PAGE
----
Kids and Self-inquiry

This is a share by a parent who uses Shiva Process discreetly to communicate with his children in ways that resolve conflict and upset in his family life.

Many of you are aware of a meditation practice we use here at the Ashram known as –  Shiva Process. Shiva Process is a very effective method of Self- inquiry created by Swamiji and Devi Ma.

The process is brilliant at clearing negative feelings that turn up in our inner world. When I saw how well it works when I use it, I thought how great it would be, if everyone used it. But, that’s not how things are.

 In Swamiji’s book on the Shiva Process, Self Inquiry, he writes about a way he has developed to assist people who do not know Shiva Process. He calls this technique the ‘The Avis Process’. It’s a way of helping people who do not know  how to do the Shiva Process. It is perfect when communicating with people on the fly in day to day life. I think of it as ‘stealth’ Shiva Process.

When I use the Avis process I listen to the other person and try to get an understanding of what is going on for them. I reflect back to them what I hear and feel as they are speaking. If I sense they are burdened or worried, I might say, ‘ You must be so worried?’ Or, ‘you have a lot of responsibility’. If I sense they are upset, I say, ‘you sound upset,’ or, if I sense they are tired, I might say or ask, ‘Are you feeling tired?’


Around four years ago I really needed something to deal with my children. I have two young boys and a girl between seven and twelve. I remembered reading about the Avis Process. I decided to use my kids as guinea pigs to see if it worked. I was tentative at first, as it felt awkward. And, I had to resist my habit of wanting to correct them and give advice. 

One of them might come to me upset and I would say, ‘Oh honey, you look so upset’. Another would get angry and I’d say, ‘What’s up, has something made you angry?’ or if they didn’t get something they wanted I would say – ‘You really wanted that ice-cream. Grown ups can be so frustrating?’

It worked! The kids responded brilliantly. The positive results blew my mind. All I had to do was shut my advice trap and let the statements do the work.

About two years after first beginning this practice, there was an encounter that summed up how effective it is. I was in the kitchen cleaning up. It was 8:00pm on a school night. It was a hot summer day and friends of the kids had been over swimming in our pool and had just left. 

My two sons, Leo who was 9 at the time and Harvey who was 7 were in their bedrooms. I could hear them mucking around, playing in a way that seemed precarious. Leo was asking Harvey to stop and then I heard it get serious and then sounds of a real scuffle followed and then yelling, followed by crying.

A few seconds later Leonardo whizzed by, head down, avoiding eye contact with me, visibly upset and shot straight out the back door into the garden. I could see him through the glass doors pacing up and down looking very shaken up and full of guilt.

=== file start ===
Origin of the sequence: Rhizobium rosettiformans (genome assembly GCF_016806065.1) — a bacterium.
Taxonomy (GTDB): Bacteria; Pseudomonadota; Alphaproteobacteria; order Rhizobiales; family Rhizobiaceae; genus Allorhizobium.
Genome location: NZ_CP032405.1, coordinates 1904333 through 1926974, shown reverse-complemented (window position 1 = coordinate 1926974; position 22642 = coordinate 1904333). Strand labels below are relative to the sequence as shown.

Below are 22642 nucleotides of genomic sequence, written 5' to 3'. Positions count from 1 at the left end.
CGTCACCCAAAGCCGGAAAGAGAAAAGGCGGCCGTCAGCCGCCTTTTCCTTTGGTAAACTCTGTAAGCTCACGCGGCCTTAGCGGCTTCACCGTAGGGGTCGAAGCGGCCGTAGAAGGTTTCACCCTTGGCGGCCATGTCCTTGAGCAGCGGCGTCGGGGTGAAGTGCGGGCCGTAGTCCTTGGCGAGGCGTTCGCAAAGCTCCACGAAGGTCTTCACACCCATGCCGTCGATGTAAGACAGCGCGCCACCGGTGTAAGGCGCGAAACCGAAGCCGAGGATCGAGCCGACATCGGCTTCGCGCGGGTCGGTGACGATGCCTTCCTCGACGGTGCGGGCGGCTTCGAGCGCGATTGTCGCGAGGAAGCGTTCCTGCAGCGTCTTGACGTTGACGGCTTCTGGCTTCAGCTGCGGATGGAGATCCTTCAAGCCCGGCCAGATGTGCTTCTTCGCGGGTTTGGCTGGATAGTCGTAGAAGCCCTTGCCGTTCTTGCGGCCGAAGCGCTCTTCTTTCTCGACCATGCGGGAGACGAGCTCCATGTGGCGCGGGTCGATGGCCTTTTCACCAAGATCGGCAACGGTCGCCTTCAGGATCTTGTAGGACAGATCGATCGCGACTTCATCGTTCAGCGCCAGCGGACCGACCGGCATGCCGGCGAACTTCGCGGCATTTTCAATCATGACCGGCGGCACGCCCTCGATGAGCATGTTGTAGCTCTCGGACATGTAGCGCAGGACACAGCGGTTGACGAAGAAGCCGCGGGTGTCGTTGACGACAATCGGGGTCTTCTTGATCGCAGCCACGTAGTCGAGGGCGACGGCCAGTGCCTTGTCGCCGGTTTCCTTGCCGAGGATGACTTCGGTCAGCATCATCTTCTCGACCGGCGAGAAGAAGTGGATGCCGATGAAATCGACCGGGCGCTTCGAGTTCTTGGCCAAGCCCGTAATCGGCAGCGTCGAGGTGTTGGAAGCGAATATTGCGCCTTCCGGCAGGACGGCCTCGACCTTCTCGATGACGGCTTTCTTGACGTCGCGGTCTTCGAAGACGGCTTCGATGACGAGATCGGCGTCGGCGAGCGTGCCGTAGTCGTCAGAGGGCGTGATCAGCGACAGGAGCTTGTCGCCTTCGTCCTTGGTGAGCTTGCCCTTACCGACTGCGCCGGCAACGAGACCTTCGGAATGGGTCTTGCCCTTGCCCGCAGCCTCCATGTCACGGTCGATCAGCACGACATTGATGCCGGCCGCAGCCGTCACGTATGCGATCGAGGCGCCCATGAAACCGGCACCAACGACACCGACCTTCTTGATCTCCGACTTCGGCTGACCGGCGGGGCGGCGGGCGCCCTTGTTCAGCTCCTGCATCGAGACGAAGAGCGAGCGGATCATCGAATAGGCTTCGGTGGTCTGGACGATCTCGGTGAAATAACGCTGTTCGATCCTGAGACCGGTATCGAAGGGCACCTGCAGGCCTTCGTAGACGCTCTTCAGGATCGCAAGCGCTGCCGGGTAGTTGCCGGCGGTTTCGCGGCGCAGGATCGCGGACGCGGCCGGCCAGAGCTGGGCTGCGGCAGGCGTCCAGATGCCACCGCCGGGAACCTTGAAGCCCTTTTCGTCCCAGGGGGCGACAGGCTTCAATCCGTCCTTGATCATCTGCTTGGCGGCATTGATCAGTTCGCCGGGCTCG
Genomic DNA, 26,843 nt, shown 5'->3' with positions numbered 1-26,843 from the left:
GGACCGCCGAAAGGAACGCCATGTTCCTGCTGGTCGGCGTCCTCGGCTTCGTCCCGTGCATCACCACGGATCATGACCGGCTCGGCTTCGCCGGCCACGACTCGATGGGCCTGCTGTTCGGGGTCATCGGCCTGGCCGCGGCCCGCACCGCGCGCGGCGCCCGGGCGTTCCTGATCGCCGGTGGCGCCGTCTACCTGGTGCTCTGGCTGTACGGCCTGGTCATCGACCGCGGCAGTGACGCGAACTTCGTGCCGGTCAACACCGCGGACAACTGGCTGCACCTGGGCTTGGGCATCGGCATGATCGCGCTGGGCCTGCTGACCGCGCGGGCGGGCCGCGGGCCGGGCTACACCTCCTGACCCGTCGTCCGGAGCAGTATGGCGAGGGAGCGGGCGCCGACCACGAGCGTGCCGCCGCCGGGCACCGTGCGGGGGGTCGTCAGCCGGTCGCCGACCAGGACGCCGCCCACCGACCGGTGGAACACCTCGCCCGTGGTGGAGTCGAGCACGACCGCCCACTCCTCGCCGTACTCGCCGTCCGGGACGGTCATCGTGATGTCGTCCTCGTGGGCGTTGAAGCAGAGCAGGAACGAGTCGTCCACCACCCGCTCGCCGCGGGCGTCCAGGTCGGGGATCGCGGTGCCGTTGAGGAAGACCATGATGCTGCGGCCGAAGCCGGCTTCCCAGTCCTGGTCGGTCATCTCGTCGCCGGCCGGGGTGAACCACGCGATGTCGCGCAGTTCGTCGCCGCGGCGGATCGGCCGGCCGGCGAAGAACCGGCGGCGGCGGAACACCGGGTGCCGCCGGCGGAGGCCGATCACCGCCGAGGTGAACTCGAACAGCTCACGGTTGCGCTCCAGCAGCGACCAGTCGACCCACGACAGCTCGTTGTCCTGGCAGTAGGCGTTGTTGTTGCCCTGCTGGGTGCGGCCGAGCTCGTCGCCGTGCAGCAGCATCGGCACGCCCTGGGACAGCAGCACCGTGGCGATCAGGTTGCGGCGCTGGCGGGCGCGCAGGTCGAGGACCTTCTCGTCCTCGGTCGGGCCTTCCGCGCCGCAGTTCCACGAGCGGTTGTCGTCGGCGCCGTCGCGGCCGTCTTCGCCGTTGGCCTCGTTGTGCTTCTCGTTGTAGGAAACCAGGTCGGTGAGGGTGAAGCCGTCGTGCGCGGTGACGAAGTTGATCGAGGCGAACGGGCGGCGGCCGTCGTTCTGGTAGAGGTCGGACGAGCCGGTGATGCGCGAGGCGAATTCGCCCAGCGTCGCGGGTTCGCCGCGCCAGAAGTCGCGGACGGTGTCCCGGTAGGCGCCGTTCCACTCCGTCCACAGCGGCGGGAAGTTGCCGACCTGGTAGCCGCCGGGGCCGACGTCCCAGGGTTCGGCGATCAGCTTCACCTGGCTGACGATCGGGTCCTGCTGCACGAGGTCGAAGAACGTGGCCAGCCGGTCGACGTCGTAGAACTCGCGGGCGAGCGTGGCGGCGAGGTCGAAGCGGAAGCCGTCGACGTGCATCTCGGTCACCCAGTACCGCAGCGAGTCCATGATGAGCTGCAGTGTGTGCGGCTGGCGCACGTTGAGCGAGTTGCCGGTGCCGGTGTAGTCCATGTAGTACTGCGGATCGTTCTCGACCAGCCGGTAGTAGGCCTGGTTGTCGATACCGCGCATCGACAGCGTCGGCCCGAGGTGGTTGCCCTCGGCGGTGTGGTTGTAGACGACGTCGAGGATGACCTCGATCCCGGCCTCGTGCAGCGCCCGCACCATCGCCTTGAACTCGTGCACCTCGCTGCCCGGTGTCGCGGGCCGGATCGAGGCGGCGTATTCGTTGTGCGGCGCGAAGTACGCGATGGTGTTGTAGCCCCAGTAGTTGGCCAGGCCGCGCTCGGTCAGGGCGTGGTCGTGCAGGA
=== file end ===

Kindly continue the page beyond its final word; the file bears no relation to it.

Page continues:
Harvey followed, sobbing and looking for me. I said, ‘what happened?’ 

He said, ‘I was playing with Leo on the bunk beds and I accidentally did a round house kick to his head and then he just punched me in the face.’ 

I said, ‘Oh my God, that must have really hurt?’ And he said, “Mega hurt dad!’ 

‘You must have got a big shock? 

He said, ‘Yeah, well, he didn’t have to just hit me. My kick was an accident…because I rolled off the top bed down onto him and my foot lost control and hit him in the head. I was just playing and then he punched me, 100% on purpose, like Thor, right in the face.’ 

I said, ‘It’s ok, it’s not your fault,’ and then we hugged.

I said I’ll go speak to Leo.

So I walked outside to speak to Leo who was still pacing up and down – looking really worried and riddled with guilt. I said, ‘what happened?’  He didn’t answer – he just kept pacing.

I said, ‘you look really shaken up.’ Still, no answer. ‘You got really angry at Harvey?’ I asked. And then like a flood, he let it out.

‘Well yeah, Mum promised me earlier that I’d be able to watch the new Lego movie that just came out and then friends came over and they stayed longer than they were supposed to and then mum said I couldn’t watch the movie now because it was too late on a school night – and it’s not my fault they didn’t go on time – and I was really looking forward to the movie so I was already upset about that and then Harvey and I were playing and then he accidentally kicked me and then I don’t know what happened, I just punched him in the face.’

I said, ‘Oh God, you must feel terrible.’ 

And then he cried and hugged me and said ‘ I’m so sorry dad!’

I said, ’It’s ok, I love you mate.’

And then he said ‘I love you so much dad!’

I said, ‘Harvey is really upset too. He loves you a lot you know.’

He said, ‘I’ll go and say sorry.’

And then off he went and I watched through the glass doors as Leo went to Harvey and said sorry and they both hugged each other and trotted off like best buddies.

images-8.jpegThe entire episode lasted three minutes and my family had returned to love. I stood there in awe, so pleased with what had just happened. I felt just like Swamiji. Connecting with him, by using his teachings in this way is always uplifting. These  days I Avis process all the time. It’s become more and more a part of the natural way I communicate.

And that’s why we come to Satsang!!